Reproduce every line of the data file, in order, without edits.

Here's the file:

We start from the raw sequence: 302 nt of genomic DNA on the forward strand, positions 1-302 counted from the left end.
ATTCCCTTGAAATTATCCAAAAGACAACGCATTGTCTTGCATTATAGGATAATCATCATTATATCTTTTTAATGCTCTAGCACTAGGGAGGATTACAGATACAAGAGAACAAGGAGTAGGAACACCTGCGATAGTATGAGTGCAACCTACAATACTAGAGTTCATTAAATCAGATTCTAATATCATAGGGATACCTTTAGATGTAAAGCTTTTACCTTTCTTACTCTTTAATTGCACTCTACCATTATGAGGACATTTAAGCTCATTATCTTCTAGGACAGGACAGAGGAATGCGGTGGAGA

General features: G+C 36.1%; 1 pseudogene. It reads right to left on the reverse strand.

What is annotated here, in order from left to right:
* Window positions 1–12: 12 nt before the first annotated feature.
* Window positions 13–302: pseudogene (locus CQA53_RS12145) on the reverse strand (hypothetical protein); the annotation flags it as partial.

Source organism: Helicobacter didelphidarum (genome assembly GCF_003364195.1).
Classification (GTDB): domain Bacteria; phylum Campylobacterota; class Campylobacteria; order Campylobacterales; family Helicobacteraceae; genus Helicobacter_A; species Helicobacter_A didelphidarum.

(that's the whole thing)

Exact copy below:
We start from the raw sequence: 302 nt of genomic DNA on the forward strand, positions 1-302 counted from the left end.
ATTCCCTTGAAATTATCCAAAAGACAACGCATTGTCTTGCATTATAGGATAATCATCATTATATCTTTTTAATGCTCTAGCACTAGGGAGGATTACAGATACAAGAGAACAAGGAGTAGGAACACCTGCGATAGTATGAGTGCAACCTACAATACTAGAGTTCATTAAATCAGATTCTAATATCATAGGGATACCTTTAGATGTAAAGCTTTTACCTTTCTTACTCTTTAATTGCACTCTACCATTATGAGGACATTTAAGCTCATTATCTTCTAGGACAGGACAGAGGAATGCGGTGGAGA

General features: G+C 36.1%; 1 pseudogene. It reads right to left on the reverse strand.

What is annotated here, in order from left to right:
* Window positions 1–12: 12 nt before the first annotated feature.
* Window positions 13–302: pseudogene (locus CQA53_RS12145) on the reverse strand (hypothetical protein); the annotation flags it as partial.

Source organism: Helicobacter didelphidarum (genome assembly GCF_003364195.1).
Classification (GTDB): domain Bacteria; phylum Campylobacterota; class Campylobacteria; order Campylobacterales; family Helicobacteraceae; genus Helicobacter_A; species Helicobacter_A didelphidarum.